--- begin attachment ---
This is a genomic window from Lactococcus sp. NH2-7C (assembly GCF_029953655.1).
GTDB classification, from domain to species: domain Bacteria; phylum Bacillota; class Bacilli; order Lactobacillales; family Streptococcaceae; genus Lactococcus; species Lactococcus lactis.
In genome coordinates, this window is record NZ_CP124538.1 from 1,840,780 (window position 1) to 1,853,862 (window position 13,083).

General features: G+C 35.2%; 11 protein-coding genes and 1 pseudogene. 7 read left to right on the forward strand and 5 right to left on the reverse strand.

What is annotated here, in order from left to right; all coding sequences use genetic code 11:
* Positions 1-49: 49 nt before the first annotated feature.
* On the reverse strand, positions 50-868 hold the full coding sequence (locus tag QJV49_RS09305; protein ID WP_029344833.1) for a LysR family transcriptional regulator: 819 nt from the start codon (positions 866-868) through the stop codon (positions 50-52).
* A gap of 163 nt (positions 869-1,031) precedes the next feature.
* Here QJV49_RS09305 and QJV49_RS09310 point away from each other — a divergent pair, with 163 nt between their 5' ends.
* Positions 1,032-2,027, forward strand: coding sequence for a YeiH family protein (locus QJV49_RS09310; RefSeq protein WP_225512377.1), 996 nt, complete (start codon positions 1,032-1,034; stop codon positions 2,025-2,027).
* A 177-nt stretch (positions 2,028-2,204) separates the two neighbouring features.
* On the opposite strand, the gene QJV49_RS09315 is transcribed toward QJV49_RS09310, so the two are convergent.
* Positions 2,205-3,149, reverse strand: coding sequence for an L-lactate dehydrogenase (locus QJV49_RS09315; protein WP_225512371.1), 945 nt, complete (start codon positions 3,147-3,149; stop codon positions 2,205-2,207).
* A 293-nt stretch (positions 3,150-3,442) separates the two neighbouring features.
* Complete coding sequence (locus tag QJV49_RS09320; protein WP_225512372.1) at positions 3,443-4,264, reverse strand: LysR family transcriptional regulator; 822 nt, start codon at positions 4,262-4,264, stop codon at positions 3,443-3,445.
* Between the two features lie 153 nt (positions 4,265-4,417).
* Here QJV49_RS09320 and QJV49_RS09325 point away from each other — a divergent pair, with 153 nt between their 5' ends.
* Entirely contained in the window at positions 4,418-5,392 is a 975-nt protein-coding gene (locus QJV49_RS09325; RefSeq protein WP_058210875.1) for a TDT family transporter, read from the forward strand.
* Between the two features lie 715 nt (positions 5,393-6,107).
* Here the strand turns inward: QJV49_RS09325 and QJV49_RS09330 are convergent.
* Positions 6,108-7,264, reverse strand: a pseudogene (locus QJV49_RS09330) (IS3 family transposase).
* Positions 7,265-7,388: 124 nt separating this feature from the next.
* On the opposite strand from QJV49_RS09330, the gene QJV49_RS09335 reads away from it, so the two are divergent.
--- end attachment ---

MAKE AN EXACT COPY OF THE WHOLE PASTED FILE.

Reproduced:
This is a genomic window from Lactococcus sp. NH2-7C (assembly GCF_029953655.1).
GTDB classification, from domain to species: domain Bacteria; phylum Bacillota; class Bacilli; order Lactobacillales; family Streptococcaceae; genus Lactococcus; species Lactococcus lactis.
In genome coordinates, this window is record NZ_CP124538.1 from 1,840,780 (window position 1) to 1,853,862 (window position 13,083).

General features: G+C 35.2%; 11 protein-coding genes and 1 pseudogene. 7 read left to right on the forward strand and 5 right to left on the reverse strand.

What is annotated here, in order from left to right; all coding sequences use genetic code 11:
* Positions 1-49: 49 nt before the first annotated feature.
* On the reverse strand, positions 50-868 hold the full coding sequence (locus tag QJV49_RS09305; protein ID WP_029344833.1) for a LysR family transcriptional regulator: 819 nt from the start codon (positions 866-868) through the stop codon (positions 50-52).
* A gap of 163 nt (positions 869-1,031) precedes the next feature.
* Here QJV49_RS09305 and QJV49_RS09310 point away from each other — a divergent pair, with 163 nt between their 5' ends.
* Positions 1,032-2,027, forward strand: coding sequence for a YeiH family protein (locus QJV49_RS09310; RefSeq protein WP_225512377.1), 996 nt, complete (start codon positions 1,032-1,034; stop codon positions 2,025-2,027).
* A 177-nt stretch (positions 2,028-2,204) separates the two neighbouring features.
* On the opposite strand, the gene QJV49_RS09315 is transcribed toward QJV49_RS09310, so the two are convergent.
* Positions 2,205-3,149, reverse strand: coding sequence for an L-lactate dehydrogenase (locus QJV49_RS09315; protein WP_225512371.1), 945 nt, complete (start codon positions 3,147-3,149; stop codon positions 2,205-2,207).
* A 293-nt stretch (positions 3,150-3,442) separates the two neighbouring features.
* Complete coding sequence (locus tag QJV49_RS09320; protein WP_225512372.1) at positions 3,443-4,264, reverse strand: LysR family transcriptional regulator; 822 nt, start codon at positions 4,262-4,264, stop codon at positions 3,443-3,445.
* Between the two features lie 153 nt (positions 4,265-4,417).
* Here QJV49_RS09320 and QJV49_RS09325 point away from each other — a divergent pair, with 153 nt between their 5' ends.
* Entirely contained in the window at positions 4,418-5,392 is a 975-nt protein-coding gene (locus QJV49_RS09325; RefSeq protein WP_058210875.1) for a TDT family transporter, read from the forward strand.
* Between the two features lie 715 nt (positions 5,393-6,107).
* Here the strand turns inward: QJV49_RS09325 and QJV49_RS09330 are convergent.
* Positions 6,108-7,264, reverse strand: a pseudogene (locus QJV49_RS09330) (IS3 family transposase).
* Positions 7,265-7,388: 124 nt separating this feature from the next.
* On the opposite strand from QJV49_RS09330, the gene QJV49_RS09335 reads away from it, so the two are divergent.